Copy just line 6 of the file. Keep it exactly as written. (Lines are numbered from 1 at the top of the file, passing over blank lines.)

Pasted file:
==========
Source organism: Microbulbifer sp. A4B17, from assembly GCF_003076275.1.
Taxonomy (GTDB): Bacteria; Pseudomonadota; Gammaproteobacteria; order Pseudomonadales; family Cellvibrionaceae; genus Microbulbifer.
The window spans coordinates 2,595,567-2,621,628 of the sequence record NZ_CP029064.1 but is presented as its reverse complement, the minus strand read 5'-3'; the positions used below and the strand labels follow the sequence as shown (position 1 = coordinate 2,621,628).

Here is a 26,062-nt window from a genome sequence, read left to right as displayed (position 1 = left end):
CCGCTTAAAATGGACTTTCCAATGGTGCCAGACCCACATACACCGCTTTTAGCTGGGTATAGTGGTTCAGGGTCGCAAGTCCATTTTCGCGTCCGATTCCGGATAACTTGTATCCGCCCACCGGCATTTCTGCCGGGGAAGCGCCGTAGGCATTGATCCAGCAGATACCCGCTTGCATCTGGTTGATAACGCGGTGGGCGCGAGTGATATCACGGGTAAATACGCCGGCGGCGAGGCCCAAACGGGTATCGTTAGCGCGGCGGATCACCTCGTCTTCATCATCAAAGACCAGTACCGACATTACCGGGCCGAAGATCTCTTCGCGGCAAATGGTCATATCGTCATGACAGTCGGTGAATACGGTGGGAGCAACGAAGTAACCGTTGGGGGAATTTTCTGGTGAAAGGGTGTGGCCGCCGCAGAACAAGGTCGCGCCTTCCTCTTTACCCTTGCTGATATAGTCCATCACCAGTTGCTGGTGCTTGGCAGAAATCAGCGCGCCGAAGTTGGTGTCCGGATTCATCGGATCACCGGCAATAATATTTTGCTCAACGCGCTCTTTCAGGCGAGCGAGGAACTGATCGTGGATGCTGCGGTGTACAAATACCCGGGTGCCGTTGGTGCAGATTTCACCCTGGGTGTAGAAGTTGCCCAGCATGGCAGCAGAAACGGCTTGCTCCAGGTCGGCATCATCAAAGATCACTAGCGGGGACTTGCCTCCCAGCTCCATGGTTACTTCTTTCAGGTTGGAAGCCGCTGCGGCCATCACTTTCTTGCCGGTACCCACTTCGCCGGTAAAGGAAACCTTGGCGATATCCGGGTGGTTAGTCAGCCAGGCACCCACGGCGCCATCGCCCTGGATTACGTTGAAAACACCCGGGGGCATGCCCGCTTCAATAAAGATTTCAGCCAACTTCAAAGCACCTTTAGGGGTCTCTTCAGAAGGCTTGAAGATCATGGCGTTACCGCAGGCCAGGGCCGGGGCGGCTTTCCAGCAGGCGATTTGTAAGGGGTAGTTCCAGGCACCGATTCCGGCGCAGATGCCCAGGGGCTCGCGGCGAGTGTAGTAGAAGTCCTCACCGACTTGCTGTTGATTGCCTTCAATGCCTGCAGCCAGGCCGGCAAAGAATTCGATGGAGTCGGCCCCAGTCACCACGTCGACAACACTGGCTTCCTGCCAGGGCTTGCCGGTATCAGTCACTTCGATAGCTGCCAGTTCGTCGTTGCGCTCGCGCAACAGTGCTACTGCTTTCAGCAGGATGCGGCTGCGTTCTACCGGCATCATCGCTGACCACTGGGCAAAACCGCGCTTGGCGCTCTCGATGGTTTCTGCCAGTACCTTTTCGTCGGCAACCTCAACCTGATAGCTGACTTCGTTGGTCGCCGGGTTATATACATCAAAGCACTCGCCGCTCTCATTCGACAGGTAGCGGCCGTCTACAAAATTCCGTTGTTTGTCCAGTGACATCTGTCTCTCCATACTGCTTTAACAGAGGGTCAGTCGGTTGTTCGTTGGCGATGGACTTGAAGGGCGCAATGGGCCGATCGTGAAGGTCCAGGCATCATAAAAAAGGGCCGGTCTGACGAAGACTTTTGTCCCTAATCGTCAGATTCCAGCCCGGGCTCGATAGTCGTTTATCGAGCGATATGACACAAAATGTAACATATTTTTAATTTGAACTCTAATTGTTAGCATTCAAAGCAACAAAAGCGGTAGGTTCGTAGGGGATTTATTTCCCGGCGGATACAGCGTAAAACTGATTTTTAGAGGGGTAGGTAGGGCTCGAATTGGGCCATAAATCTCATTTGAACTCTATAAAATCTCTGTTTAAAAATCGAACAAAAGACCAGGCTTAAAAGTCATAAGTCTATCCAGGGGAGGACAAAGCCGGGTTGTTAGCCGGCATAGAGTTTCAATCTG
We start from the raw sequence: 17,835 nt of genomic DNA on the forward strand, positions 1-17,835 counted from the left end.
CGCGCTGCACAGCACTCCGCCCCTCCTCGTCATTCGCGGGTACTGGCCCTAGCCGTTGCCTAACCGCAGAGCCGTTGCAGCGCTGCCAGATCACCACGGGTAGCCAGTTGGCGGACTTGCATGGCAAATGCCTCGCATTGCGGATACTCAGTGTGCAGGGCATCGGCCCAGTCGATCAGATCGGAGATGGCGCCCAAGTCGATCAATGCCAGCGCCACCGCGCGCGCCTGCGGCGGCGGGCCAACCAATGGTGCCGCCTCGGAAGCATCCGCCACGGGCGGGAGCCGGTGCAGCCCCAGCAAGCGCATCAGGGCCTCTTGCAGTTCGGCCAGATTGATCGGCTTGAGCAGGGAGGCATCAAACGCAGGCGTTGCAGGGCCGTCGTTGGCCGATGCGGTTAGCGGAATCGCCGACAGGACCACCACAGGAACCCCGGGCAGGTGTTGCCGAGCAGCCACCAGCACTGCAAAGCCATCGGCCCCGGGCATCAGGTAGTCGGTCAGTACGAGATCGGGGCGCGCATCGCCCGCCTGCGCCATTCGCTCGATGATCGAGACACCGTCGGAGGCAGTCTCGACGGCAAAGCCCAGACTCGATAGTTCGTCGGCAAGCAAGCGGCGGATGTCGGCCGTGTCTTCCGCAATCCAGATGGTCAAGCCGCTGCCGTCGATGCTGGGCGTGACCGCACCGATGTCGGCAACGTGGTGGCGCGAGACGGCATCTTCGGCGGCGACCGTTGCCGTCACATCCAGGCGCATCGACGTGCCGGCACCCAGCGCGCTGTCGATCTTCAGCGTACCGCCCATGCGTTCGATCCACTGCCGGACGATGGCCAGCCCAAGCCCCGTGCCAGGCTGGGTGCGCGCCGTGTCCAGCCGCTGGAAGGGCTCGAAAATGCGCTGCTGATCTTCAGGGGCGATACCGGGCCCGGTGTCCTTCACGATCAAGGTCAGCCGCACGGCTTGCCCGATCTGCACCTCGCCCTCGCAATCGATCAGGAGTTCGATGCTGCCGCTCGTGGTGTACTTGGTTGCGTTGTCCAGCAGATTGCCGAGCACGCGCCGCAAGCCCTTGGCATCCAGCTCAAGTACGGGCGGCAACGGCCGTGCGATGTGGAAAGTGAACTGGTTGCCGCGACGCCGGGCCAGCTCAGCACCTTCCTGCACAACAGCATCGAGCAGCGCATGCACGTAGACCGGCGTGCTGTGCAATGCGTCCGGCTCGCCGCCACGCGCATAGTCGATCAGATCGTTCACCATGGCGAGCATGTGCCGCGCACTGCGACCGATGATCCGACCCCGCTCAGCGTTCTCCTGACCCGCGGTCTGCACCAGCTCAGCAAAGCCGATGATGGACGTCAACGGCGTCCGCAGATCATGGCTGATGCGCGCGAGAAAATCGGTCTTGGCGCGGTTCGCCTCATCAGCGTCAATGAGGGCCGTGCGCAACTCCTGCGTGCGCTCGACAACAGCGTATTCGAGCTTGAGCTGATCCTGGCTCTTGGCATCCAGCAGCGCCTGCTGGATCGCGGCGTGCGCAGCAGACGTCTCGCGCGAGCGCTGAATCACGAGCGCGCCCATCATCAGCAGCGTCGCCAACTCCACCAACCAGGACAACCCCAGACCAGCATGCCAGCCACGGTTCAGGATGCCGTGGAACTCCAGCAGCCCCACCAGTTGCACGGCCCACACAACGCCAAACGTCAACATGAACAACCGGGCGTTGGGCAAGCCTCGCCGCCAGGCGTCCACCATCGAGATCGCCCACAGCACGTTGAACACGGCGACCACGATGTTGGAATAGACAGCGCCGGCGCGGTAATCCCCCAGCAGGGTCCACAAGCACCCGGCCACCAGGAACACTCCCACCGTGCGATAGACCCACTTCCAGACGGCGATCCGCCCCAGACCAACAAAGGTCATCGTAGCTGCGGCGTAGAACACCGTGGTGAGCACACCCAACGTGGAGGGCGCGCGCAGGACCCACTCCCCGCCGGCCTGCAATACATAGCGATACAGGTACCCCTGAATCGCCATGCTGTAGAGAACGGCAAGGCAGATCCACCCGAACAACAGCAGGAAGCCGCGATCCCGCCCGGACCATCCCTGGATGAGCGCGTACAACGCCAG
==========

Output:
We start from the raw sequence: 17,835 nt of genomic DNA on the forward strand, positions 1-17,835 counted from the left end.